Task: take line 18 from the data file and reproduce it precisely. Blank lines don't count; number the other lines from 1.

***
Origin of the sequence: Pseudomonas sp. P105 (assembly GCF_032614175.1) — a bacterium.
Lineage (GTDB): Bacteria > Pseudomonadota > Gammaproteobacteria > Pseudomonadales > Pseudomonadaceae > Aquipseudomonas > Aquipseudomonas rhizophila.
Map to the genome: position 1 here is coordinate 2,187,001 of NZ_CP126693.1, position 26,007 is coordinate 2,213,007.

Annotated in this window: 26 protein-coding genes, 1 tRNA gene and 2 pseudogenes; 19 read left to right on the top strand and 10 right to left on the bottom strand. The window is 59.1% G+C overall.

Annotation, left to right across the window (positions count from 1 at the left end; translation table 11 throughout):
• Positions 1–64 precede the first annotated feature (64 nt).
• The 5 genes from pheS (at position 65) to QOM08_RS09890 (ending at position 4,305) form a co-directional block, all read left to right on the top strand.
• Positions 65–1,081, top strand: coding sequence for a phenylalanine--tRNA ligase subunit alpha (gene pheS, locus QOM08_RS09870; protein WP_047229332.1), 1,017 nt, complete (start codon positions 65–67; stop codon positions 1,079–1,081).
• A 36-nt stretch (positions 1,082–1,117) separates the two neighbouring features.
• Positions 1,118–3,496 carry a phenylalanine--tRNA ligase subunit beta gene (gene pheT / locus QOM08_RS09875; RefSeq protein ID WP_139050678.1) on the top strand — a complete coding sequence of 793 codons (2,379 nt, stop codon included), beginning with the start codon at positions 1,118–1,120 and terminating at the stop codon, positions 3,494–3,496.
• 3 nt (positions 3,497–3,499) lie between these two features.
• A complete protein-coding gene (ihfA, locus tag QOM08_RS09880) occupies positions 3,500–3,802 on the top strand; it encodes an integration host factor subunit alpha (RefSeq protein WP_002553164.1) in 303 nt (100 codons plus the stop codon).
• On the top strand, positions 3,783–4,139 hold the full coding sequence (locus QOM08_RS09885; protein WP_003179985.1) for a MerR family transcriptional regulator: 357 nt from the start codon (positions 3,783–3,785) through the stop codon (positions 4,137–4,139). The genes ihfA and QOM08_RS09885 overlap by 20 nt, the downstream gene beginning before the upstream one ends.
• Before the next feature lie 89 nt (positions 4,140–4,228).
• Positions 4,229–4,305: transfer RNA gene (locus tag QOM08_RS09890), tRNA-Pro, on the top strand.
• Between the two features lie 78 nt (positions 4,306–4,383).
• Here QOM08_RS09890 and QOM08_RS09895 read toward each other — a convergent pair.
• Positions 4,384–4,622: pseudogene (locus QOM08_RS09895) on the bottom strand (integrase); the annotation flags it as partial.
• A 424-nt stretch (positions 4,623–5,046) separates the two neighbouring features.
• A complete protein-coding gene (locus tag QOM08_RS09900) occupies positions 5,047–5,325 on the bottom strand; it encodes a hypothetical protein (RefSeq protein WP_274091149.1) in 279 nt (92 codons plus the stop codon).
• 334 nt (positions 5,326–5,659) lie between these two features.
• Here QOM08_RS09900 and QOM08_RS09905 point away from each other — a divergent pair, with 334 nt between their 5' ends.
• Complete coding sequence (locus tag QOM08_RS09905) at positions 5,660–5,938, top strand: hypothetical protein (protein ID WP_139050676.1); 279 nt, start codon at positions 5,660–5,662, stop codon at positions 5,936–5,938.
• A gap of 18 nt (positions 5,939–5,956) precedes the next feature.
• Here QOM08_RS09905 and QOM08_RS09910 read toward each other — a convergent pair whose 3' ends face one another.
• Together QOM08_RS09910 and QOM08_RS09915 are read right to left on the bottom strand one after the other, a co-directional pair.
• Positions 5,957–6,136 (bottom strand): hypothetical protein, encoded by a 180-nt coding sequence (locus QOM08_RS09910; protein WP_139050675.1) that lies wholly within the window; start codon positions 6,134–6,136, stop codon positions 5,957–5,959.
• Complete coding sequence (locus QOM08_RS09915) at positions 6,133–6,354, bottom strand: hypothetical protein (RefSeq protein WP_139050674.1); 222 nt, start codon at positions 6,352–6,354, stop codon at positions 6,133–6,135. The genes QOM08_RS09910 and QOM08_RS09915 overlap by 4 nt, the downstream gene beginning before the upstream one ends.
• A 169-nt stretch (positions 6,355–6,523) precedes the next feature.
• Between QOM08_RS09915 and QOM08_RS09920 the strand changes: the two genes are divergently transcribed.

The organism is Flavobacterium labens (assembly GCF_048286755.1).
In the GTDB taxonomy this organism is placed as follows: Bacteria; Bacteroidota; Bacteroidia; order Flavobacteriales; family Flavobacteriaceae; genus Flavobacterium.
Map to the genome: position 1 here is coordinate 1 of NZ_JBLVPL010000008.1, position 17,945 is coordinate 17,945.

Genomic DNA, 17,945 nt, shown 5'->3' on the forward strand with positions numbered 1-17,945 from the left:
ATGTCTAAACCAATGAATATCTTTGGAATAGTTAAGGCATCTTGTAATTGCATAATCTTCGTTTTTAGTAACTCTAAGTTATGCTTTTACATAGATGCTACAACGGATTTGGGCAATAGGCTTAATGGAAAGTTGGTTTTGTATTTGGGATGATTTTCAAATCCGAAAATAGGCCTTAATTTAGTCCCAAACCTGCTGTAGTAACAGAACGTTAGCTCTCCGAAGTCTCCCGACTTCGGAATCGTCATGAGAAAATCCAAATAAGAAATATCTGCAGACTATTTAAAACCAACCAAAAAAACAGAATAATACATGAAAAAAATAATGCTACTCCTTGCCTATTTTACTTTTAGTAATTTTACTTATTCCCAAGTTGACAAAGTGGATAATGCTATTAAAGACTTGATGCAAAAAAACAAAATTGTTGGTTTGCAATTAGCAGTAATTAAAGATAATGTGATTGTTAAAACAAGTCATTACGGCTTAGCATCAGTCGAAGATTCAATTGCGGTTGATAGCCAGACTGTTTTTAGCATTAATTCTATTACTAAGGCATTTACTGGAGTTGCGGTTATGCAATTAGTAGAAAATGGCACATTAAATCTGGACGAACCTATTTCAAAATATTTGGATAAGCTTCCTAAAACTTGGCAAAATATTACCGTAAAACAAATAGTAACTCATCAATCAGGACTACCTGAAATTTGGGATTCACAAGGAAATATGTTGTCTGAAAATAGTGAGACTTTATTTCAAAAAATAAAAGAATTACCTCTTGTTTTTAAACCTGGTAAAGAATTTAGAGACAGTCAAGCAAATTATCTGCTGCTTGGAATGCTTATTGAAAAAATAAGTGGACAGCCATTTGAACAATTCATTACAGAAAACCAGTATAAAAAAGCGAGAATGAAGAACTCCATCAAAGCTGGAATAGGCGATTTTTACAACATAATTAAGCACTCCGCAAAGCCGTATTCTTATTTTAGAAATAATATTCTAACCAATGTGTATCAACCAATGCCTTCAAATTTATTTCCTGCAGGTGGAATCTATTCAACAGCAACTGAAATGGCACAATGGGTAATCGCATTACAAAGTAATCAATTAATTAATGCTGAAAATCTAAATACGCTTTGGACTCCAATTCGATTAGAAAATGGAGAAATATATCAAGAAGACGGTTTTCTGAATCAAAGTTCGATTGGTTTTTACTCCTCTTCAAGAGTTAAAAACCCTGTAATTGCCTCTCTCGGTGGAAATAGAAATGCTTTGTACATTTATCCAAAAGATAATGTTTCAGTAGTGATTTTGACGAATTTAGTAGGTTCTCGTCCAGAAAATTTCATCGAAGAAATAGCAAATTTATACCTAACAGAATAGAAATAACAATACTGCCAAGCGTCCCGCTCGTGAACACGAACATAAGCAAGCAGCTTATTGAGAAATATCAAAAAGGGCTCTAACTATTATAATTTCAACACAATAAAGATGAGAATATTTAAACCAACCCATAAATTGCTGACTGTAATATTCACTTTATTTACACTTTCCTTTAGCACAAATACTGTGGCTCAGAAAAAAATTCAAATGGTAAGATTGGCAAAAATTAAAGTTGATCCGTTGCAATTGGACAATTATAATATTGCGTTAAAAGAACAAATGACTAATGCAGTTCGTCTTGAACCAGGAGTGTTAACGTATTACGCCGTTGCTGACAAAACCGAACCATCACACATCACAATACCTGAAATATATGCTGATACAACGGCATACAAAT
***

• Positions 4,384–4,622: pseudogene (locus QOM08_RS09895) on the bottom strand (integrase); the annotation flags it as partial.